Recreation, 1917-1934                                                                                                                                                                                         1:1

(includes 1 prospectus, photos, pamphlets)

Camp Todd, 1932-1968                                                                                                                                                                                         1:2

(Memos and photo detailing history of Camp Todd in the North River watershed)

Fire Reports, 1917-1919                                                                                                                                                                                       1:3

(Forms with number of acres, cause of fire, cost of suppression, etc., for Spring Creek,

Briery Branch, Edinburg, Armstrong, Deerfield, and several other locations)

High Knob Fire Tower, 1946-1994                                                                                                                                                                           1:4

(Photo of the natural stone structure built on the Rockingham-Pendleton County

 line by Civilian Conservation Corp men 1939-40; memos concerning its construction

 and later renovation; and a 1994 list that includes the tower on the National Historic

 Lookout Register.)

Fire Warden System, 1922-1957                                                                                                                                                                           1:5

(Photo of the natural stone structure built on the Rockingham-Pendleton

County line by Civilian Conservation Corp men 1939-40; memos concerning its

construction and later renovation; and a 1994 list that includes the tower on the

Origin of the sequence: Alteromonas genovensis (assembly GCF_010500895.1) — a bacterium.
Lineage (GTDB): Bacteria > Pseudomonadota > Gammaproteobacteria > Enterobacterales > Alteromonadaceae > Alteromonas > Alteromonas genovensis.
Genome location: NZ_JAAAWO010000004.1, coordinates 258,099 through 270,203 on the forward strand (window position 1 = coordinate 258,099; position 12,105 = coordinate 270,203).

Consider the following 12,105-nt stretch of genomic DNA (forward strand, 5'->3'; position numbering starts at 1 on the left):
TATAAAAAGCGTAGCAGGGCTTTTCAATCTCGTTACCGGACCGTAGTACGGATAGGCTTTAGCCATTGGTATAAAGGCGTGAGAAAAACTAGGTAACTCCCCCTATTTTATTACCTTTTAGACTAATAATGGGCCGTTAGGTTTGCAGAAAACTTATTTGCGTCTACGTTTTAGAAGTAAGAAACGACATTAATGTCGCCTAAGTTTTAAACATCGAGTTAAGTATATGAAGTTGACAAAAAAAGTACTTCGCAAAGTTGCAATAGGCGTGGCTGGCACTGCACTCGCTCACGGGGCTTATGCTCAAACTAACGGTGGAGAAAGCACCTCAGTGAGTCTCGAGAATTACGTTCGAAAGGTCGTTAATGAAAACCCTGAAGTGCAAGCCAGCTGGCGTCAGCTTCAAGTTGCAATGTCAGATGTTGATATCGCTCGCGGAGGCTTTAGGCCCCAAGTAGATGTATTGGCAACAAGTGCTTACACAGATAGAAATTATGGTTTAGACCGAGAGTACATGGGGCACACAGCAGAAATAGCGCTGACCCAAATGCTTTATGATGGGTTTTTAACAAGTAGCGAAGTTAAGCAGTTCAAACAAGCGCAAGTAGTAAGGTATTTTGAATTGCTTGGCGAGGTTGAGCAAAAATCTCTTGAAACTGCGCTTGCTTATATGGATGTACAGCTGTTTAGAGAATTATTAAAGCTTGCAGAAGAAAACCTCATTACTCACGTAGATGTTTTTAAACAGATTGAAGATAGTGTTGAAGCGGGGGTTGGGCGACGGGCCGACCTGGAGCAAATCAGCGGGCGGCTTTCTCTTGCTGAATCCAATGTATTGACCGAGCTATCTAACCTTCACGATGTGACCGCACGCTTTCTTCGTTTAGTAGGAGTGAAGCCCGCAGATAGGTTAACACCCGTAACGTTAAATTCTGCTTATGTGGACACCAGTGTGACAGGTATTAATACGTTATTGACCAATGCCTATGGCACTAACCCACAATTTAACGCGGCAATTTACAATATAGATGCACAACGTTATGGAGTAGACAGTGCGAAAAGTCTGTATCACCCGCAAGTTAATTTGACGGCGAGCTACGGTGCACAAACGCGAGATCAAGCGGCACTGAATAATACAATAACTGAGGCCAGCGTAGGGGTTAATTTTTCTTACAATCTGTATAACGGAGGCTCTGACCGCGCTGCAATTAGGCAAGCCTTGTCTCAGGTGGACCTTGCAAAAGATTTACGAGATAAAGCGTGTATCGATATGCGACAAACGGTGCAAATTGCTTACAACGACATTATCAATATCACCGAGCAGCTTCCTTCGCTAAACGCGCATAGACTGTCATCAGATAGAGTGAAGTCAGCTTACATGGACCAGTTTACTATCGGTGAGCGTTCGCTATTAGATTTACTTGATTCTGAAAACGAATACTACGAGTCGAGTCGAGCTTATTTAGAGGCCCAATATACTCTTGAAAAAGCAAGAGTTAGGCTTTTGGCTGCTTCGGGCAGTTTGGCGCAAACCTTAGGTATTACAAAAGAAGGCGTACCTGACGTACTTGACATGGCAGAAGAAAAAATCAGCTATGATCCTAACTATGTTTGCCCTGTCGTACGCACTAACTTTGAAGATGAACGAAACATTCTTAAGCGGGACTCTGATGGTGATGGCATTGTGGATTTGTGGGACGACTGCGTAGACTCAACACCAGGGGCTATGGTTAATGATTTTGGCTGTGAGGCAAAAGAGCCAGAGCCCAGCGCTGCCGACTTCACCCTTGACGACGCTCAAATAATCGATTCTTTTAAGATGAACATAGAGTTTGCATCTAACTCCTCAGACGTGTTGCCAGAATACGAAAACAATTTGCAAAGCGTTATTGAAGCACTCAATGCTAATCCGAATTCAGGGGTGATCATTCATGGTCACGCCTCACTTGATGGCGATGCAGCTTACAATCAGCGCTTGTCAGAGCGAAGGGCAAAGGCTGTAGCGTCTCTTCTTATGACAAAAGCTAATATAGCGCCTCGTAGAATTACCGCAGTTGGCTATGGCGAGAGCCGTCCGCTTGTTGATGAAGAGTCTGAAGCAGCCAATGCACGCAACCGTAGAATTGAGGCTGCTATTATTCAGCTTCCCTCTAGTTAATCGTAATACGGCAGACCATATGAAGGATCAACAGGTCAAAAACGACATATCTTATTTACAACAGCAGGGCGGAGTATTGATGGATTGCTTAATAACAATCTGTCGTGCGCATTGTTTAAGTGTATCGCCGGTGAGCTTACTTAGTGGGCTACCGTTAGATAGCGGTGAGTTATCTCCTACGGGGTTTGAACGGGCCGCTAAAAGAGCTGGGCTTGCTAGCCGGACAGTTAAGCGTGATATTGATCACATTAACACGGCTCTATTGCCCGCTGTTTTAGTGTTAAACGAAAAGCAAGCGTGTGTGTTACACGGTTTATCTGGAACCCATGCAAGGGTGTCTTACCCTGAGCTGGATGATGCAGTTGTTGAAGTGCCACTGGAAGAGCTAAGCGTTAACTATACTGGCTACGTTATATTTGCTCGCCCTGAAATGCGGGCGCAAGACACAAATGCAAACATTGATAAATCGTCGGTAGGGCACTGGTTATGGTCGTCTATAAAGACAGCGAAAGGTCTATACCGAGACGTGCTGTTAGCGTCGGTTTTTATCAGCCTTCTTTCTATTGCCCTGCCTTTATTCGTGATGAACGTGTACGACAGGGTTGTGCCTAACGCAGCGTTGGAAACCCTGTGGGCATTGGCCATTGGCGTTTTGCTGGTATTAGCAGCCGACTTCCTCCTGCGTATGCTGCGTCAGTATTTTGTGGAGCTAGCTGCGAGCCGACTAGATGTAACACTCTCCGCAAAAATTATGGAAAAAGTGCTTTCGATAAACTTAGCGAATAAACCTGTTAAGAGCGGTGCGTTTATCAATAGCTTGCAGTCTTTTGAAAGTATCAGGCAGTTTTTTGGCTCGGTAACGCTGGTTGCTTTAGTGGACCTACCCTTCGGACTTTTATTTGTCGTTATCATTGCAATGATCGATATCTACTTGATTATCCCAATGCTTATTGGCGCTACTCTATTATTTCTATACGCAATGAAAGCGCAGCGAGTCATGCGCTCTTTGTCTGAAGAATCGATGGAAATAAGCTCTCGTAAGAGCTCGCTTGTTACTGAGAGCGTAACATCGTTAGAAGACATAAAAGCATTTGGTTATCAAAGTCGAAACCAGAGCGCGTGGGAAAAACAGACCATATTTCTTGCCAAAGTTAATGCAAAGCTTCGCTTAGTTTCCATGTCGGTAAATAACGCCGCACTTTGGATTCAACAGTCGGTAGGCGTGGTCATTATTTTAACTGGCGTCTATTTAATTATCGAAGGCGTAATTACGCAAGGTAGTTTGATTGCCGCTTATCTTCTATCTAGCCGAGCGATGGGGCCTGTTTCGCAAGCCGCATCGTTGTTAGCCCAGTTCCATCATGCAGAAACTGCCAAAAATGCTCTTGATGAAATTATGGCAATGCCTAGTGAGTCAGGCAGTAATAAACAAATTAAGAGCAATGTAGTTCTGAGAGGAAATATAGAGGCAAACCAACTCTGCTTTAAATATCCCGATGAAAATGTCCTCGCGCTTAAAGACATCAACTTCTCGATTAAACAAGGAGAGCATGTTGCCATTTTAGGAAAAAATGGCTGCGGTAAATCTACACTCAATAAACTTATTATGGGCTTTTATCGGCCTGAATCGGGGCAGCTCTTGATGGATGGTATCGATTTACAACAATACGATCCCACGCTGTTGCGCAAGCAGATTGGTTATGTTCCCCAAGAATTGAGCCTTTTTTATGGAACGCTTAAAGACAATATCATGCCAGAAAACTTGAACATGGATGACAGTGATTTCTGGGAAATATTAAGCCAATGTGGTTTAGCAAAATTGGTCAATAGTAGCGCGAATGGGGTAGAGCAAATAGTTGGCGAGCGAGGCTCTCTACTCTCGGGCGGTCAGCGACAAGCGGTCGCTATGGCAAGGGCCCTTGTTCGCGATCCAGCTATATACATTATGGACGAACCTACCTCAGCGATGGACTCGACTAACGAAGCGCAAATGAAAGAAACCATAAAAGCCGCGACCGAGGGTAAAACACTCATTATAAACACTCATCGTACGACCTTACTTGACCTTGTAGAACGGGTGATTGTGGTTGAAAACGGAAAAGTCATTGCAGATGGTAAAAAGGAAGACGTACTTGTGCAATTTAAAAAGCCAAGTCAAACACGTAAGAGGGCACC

National Historic Lookout Register.

Fire Tower Specifications, 1917-1990                                                                                                                                                                      1:6

(General national forest specification; includes mention of High Knob Tower)

Civilian Conservation Corp photo                                                                                                                                                                            1:7

(Copies of photographs taken in the 1930s of CCC men at work)

Miscellaneous photographs                                                                                                                                                                                  1:8

(removed from 1,2, and 3)

Oversize Box: One folder containing the 1938 Forest Service publication, Standard Lookout Structure Plans

Maps:

-Map no. 1-1917, Massanutten National Forest

-Map no. 2-1917, Shenandoah National Forest

-Map no. 3-1920, Shenandoah National Forest, oversize, with acquisition boundaries

-Map no. 4-1925, Massanutten Division, Shenandoah National Forest

-Map no. 5-1927, Shenandoah National Forest, with text for general public

-Map no. 6-1927, Shenandoah National Forest, with typed and penned text updates appended

-Map no. 7-1927, Shenandoah National Forest, large.

-Map no. 8-1927, Shenandoah National Forest, with fire and ranger district boundaries drawn in and table of acreage’s

-Map no. 9-1927, 1932, Shenandoah National Forest, with approved and recommended change in boundaries drawn in and table

-Map no. 10-1932, George Washington National Forest, with text for general public

-Map no. 11- ca. 1930s, George Washington National Forest, with fire and ranger district boundaries drawn in.

-Map no. 12- 1971, George Washington National Forest Charcoal-Iron Furnaces